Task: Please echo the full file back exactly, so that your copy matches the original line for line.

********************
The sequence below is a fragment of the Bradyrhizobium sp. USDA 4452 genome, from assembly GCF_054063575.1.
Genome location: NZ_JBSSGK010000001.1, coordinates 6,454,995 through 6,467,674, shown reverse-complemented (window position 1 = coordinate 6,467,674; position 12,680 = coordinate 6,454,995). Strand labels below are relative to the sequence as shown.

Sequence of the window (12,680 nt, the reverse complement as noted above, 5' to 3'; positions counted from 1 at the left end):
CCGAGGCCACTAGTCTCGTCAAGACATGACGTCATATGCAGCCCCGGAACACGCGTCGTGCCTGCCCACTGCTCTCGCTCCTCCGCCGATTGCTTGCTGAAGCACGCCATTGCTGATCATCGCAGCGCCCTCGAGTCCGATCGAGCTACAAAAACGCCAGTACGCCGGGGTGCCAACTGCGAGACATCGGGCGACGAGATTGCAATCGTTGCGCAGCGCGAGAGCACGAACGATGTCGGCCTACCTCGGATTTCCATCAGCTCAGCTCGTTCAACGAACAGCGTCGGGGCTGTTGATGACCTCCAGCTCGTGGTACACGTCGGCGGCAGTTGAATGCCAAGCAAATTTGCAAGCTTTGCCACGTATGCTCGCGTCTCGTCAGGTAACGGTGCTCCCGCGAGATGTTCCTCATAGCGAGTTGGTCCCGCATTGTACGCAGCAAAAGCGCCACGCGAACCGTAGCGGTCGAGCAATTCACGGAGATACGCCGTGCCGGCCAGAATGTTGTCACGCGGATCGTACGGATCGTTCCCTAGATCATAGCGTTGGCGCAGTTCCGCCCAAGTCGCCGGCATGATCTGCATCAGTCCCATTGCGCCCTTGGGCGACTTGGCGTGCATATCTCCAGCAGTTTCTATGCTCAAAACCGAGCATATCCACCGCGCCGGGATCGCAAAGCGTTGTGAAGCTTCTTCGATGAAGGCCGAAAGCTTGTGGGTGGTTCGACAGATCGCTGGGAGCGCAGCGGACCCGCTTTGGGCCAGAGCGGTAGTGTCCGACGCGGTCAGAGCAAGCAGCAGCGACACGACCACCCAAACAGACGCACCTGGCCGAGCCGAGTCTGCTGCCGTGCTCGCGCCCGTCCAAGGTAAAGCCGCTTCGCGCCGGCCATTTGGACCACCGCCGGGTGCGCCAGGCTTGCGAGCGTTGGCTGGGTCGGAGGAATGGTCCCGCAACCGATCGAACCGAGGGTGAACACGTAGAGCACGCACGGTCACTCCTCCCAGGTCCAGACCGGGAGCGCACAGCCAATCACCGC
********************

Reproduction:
The sequence below is a fragment of the Bradyrhizobium sp. USDA 4452 genome, from assembly GCF_054063575.1.
Genome location: NZ_JBSSGK010000001.1, coordinates 6,454,995 through 6,467,674, shown reverse-complemented (window position 1 = coordinate 6,467,674; position 12,680 = coordinate 6,454,995). Strand labels below are relative to the sequence as shown.

Sequence of the window (12,680 nt, the reverse complement as noted above, 5' to 3'; positions counted from 1 at the left end):
CCGAGGCCACTAGTCTCGTCAAGACATGACGTCATATGCAGCCCCGGAACACGCGTCGTGCCTGCCCACTGCTCTCGCTCCTCCGCCGATTGCTTGCTGAAGCACGCCATTGCTGATCATCGCAGCGCCCTCGAGTCCGATCGAGCTACAAAAACGCCAGTACGCCGGGGTGCCAACTGCGAGACATCGGGCGACGAGATTGCAATCGTTGCGCAGCGCGAGAGCACGAACGATGTCGGCCTACCTCGGATTTCCATCAGCTCAGCTCGTTCAACGAACAGCGTCGGGGCTGTTGATGACCTCCAGCTCGTGGTACACGTCGGCGGCAGTTGAATGCCAAGCAAATTTGCAAGCTTTGCCACGTATGCTCGCGTCTCGTCAGGTAACGGTGCTCCCGCGAGATGTTCCTCATAGCGAGTTGGTCCCGCATTGTACGCAGCAAAAGCGCCACGCGAACCGTAGCGGTCGAGCAATTCACGGAGATACGCCGTGCCGGCCAGAATGTTGTCACGCGGATCGTACGGATCGTTCCCTAGATCATAGCGTTGGCGCAGTTCCGCCCAAGTCGCCGGCATGATCTGCATCAGTCCCATTGCGCCCTTGGGCGACTTGGCGTGCATATCTCCAGCAGTTTCTATGCTCAAAACCGAGCATATCCACCGCGCCGGGATCGCAAAGCGTTGTGAAGCTTCTTCGATGAAGGCCGAAAGCTTGTGGGTGGTTCGACAGATCGCTGGGAGCGCAGCGGACCCGCTTTGGGCCAGAGCGGTAGTGTCCGACGCGGTCAGAGCAAGCAGCAGCGACACGACCACCCAAACAGACGCACCTGGCCGAGCCGAGTCTGCTGCCGTGCTCGCGCCCGTCCAAGGTAAAGCCGCTTCGCGCCGGCCATTTGGACCACCGCCGGGTGCGCCAGGCTTGCGAGCGTTGGCTGGGTCGGAGGAATGGTCCCGCAACCGATCGAACCGAGGGTGAACACGTAGAGCACGCACGGTCACTCCTCCCAGGTCCAGACCGGGAGCGCACAGCCAATCACCGC